Peewee is a simple and small ORM. It has few (but expressive) concepts, making it easy to learn and intuitive to use.
- A small, expressive ORM
- Written in python with support for versions 2.6+ and 3.2+.
- built-in support for sqlite, mysql and postgresql
- tons of extensions available in the playhouse
New to peewee? Here is a list of documents you might find most helpful when getting started:
- Quickstart guide -- this guide covers all the essentials. It will take you between 5 and 10 minutes to go through it.
- Guide to the various query operators describes how to construct queries and combine expressions.
- Field types table lists the various field types peewee supports and the parameters they accept.
Defining models is similar to Django or SQLAlchemy:
from peewee import * from playhouse.sqlite_ext import SqliteExtDatabase import datetime db = SqliteExtDatabase('my_database.db') class BaseModel(Model): class Meta: database = db class User(BaseModel): username = CharField(unique=True) class Tweet(BaseModel): user = ForeignKeyField(User, related_name='tweets') message = TextField() created_date = DateTimeField(default=datetime.datetime.now) is_published = BooleanField(default=True)
Connect to the database and create tables:
db.connect() db.create_tables([User, Tweet])
Create a few rows:
charlie = User.create(username='charlie') huey = User(username='huey') huey.save() # No need to set `is_published` or `created_date` since they # will just use the default values we specified. Tweet.create(user=charlie, message='My first tweet')
Queries are expressive and composable:
# A simple query selecting a user. User.get(User.username == 'charles') # Get tweets created by one of several users. The "<<" operator # corresponds to the SQL "IN" operator. usernames = ['charlie', 'huey', 'mickey'] users = User.select().where(User.username << usernames) tweets = Tweet.select().where(Tweet.user << users) # We could accomplish the same using a JOIN: tweets = (Tweet .select() .join(User) .where(User.username << usernames)) # How many tweets were published today? tweets_today = (Tweet .select() .where( (Tweet.created_date >= datetime.date.today()) & (Tweet.is_published == True)) .count()) # Paginate the user table and show me page 3 (users 41-60). User.select().order_by(User.username).paginate(3, 20) # Order users by the number of tweets they've created: tweet_ct = fn.Count(Tweet.id) users = (User .select(User, tweet_ct.alias('ct')) .join(Tweet, JOIN.LEFT_OUTER) .group_by(User) .order_by(tweet_ct.desc())) # Do an atomic update Counter.update(count=Counter.count + 1).where( Counter.url == request.url)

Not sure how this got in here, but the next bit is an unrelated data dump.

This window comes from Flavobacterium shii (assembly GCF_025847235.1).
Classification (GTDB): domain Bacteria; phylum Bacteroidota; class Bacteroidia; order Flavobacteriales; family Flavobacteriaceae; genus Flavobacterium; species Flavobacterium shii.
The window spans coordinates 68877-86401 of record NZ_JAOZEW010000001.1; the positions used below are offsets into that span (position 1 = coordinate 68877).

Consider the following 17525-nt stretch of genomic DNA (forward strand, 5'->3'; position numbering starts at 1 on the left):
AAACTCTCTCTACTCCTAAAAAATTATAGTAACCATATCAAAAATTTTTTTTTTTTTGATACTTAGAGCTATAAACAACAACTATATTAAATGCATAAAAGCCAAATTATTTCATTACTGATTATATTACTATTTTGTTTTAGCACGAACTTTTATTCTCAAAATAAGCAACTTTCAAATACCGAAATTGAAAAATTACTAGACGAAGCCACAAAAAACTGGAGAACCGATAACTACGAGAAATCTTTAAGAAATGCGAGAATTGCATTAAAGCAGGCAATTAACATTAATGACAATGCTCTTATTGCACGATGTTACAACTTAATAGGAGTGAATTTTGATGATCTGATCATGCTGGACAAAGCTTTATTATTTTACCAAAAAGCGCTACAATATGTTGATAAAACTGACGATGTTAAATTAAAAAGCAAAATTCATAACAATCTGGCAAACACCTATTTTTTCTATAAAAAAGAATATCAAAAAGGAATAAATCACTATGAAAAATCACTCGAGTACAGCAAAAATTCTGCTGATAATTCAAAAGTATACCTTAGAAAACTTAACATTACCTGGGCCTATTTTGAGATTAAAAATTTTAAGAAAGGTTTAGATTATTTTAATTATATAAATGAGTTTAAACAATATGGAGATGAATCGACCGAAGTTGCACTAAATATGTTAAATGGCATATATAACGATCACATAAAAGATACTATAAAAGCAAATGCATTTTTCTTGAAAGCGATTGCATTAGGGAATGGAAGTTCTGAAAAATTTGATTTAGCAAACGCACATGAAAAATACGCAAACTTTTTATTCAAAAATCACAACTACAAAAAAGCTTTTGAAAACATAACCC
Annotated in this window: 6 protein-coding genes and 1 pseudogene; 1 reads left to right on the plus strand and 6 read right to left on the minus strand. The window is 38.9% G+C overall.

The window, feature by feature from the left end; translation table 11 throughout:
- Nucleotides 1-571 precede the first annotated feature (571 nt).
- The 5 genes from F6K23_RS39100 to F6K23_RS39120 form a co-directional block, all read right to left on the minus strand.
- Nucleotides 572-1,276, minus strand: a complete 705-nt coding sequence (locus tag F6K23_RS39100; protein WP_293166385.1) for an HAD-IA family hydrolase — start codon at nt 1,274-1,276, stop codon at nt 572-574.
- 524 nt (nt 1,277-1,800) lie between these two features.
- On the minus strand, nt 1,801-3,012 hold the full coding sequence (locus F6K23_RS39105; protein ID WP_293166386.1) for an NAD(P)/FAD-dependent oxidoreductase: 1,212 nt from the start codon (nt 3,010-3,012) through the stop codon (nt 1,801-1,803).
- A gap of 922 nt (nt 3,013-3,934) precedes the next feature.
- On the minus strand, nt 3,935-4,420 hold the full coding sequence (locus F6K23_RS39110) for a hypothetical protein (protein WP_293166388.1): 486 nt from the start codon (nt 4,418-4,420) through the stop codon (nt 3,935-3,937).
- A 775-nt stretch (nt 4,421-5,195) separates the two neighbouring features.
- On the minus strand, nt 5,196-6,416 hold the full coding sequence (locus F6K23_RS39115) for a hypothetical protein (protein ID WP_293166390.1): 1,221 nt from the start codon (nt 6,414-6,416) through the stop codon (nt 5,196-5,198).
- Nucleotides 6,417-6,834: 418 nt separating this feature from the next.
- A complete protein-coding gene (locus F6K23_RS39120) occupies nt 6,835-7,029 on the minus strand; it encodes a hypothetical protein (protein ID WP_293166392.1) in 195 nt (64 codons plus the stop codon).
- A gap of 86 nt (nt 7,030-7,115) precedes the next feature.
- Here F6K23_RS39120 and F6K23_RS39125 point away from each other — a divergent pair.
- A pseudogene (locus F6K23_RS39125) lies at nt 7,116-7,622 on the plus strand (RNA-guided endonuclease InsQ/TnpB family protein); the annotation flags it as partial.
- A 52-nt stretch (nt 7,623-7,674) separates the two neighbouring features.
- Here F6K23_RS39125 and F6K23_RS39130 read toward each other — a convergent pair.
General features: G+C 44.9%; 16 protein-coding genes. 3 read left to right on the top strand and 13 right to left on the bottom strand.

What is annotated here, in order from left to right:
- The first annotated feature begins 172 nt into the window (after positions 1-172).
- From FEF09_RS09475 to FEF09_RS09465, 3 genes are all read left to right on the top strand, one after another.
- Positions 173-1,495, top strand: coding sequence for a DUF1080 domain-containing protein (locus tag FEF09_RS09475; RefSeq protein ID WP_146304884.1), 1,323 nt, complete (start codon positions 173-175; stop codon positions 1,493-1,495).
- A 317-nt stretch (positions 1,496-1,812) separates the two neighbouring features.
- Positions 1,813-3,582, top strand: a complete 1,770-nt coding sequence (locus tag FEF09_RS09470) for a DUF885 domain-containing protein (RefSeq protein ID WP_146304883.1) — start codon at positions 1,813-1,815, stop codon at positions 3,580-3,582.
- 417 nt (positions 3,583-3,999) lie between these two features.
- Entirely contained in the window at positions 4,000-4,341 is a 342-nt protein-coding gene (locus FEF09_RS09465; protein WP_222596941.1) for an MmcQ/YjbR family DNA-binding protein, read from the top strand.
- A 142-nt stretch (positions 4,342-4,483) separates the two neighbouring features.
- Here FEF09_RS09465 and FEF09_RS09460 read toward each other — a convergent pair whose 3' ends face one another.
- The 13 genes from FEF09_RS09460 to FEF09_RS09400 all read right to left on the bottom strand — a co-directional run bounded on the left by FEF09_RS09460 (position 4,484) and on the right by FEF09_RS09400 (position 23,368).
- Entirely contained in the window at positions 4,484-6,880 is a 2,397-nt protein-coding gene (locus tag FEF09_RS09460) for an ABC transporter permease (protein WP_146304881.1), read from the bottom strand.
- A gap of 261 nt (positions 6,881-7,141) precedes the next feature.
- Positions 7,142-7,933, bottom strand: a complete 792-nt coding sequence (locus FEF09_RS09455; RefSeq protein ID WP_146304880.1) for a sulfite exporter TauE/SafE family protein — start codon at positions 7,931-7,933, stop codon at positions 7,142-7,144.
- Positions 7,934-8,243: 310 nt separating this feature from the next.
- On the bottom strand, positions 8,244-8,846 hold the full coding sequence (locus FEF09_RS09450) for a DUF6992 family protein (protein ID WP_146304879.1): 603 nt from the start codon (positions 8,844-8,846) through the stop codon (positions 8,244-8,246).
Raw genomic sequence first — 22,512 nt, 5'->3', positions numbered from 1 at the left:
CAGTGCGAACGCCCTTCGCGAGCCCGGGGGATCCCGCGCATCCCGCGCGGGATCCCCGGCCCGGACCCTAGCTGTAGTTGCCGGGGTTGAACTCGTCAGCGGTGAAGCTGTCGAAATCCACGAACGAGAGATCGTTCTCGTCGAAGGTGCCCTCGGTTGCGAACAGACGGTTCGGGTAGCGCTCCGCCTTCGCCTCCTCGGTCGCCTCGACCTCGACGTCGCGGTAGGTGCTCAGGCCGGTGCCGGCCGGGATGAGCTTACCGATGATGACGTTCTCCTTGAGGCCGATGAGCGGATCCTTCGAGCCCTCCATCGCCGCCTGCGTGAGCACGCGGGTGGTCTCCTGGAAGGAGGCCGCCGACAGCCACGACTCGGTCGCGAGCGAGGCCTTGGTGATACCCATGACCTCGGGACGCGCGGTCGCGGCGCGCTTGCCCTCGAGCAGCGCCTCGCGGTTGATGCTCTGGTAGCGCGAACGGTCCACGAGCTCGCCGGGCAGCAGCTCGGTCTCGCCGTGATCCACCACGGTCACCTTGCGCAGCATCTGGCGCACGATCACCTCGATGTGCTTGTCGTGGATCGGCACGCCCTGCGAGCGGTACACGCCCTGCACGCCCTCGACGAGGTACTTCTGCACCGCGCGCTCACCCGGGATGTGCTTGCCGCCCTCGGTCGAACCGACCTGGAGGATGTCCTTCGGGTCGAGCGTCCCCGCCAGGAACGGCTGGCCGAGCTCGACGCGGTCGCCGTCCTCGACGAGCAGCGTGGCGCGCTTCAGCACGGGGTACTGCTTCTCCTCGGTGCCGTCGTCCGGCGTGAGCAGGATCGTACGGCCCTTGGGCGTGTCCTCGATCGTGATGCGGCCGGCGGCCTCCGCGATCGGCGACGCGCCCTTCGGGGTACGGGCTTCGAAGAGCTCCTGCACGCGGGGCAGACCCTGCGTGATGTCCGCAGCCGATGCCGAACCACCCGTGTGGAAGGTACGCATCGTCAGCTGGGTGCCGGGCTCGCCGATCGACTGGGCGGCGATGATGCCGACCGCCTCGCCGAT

Check out the example app for a working Twitter-clone website written with Flask.
Check the documentation for more examples.
Specific question? Come hang out in the #peewee channel on irc.freenode.net, or post to the mailing list, http://groups.google.com/group/peewee-orm . If you would like to report a bug, create a new issue on GitHub.
Still want more info?
I've written a number of blog posts about building applications and web-services with peewee (and usually Flask). If you'd like to see some real-life applications that use peewee, the following resources may be useful:
- Building a note-taking app with Flask and Peewee as well as Part 2 and Part 3.
- Analytics web service built with Flask and Peewee.
- Personalized news digest (with a boolean query parser!).
- Using peewee to explore CSV files.
- Structuring Flask apps with Peewee.
- Creating a lastpass clone with Flask and Peewee.
- Building a web-based encrypted file manager with Flask, peewee and S3.
- Creating a bookmarking web-service that takes screenshots of your bookmarks.
- Building a pastebin, wiki and a bookmarking service using Flask and Peewee.
- Encrypted databases with Python and SQLCipher.
- Dear Diary: An Encrypted, Command-Line Diary with Peewee.
- Query Tree Structures in SQLite using Peewee and the Transitive Closure Extension.